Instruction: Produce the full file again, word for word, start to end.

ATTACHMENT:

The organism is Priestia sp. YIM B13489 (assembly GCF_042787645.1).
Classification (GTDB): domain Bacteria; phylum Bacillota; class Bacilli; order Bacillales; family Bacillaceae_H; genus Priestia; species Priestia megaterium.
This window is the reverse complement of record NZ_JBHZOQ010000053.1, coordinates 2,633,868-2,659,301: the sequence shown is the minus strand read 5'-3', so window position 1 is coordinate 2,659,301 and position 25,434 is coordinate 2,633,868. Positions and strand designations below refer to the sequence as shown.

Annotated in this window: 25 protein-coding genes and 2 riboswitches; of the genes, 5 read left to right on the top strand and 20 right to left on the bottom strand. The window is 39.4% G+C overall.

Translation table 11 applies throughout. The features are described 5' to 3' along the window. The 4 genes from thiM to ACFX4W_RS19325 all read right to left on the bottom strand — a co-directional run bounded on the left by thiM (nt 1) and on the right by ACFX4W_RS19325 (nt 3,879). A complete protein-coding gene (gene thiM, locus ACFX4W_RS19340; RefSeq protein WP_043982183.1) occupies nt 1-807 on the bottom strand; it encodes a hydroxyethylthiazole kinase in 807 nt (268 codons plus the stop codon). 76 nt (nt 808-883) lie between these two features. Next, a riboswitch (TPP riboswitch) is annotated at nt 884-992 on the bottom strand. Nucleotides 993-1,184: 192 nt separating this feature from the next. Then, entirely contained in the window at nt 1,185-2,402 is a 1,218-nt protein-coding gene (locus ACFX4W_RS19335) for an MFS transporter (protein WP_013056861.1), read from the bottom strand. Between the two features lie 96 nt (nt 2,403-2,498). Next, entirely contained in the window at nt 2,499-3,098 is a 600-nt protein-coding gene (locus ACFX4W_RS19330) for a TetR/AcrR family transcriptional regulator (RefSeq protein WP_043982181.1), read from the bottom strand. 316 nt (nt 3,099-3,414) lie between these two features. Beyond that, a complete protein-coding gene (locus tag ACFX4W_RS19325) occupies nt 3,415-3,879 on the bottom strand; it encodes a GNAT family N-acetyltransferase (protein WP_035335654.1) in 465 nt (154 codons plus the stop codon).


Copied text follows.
The organism is Priestia sp. YIM B13489 (assembly GCF_042787645.1).
Classification (GTDB): domain Bacteria; phylum Bacillota; class Bacilli; order Bacillales; family Bacillaceae_H; genus Priestia; species Priestia megaterium.
This window is the reverse complement of record NZ_JBHZOQ010000053.1, coordinates 2,633,868-2,659,301: the sequence shown is the minus strand read 5'-3', so window position 1 is coordinate 2,659,301 and position 25,434 is coordinate 2,633,868. Positions and strand designations below refer to the sequence as shown.

Annotated in this window: 25 protein-coding genes and 2 riboswitches; of the genes, 5 read left to right on the top strand and 20 right to left on the bottom strand. The window is 39.4% G+C overall.

Translation table 11 applies throughout. The features are described 5' to 3' along the window. The 4 genes from thiM to ACFX4W_RS19325 all read right to left on the bottom strand — a co-directional run bounded on the left by thiM (nt 1) and on the right by ACFX4W_RS19325 (nt 3,879). A complete protein-coding gene (gene thiM, locus ACFX4W_RS19340; RefSeq protein WP_043982183.1) occupies nt 1-807 on the bottom strand; it encodes a hydroxyethylthiazole kinase in 807 nt (268 codons plus the stop codon). 76 nt (nt 808-883) lie between these two features. Next, a riboswitch (TPP riboswitch) is annotated at nt 884-992 on the bottom strand. Nucleotides 993-1,184: 192 nt separating this feature from the next. Then, entirely contained in the window at nt 1,185-2,402 is a 1,218-nt protein-coding gene (locus ACFX4W_RS19335) for an MFS transporter (protein WP_013056861.1), read from the bottom strand. Between the two features lie 96 nt (nt 2,403-2,498). Next, entirely contained in the window at nt 2,499-3,098 is a 600-nt protein-coding gene (locus ACFX4W_RS19330) for a TetR/AcrR family transcriptional regulator (RefSeq protein WP_043982181.1), read from the bottom strand. 316 nt (nt 3,099-3,414) lie between these two features. Beyond that, a complete protein-coding gene (locus tag ACFX4W_RS19325) occupies nt 3,415-3,879 on the bottom strand; it encodes a GNAT family N-acetyltransferase (protein WP_035335654.1) in 465 nt (154 codons plus the stop codon).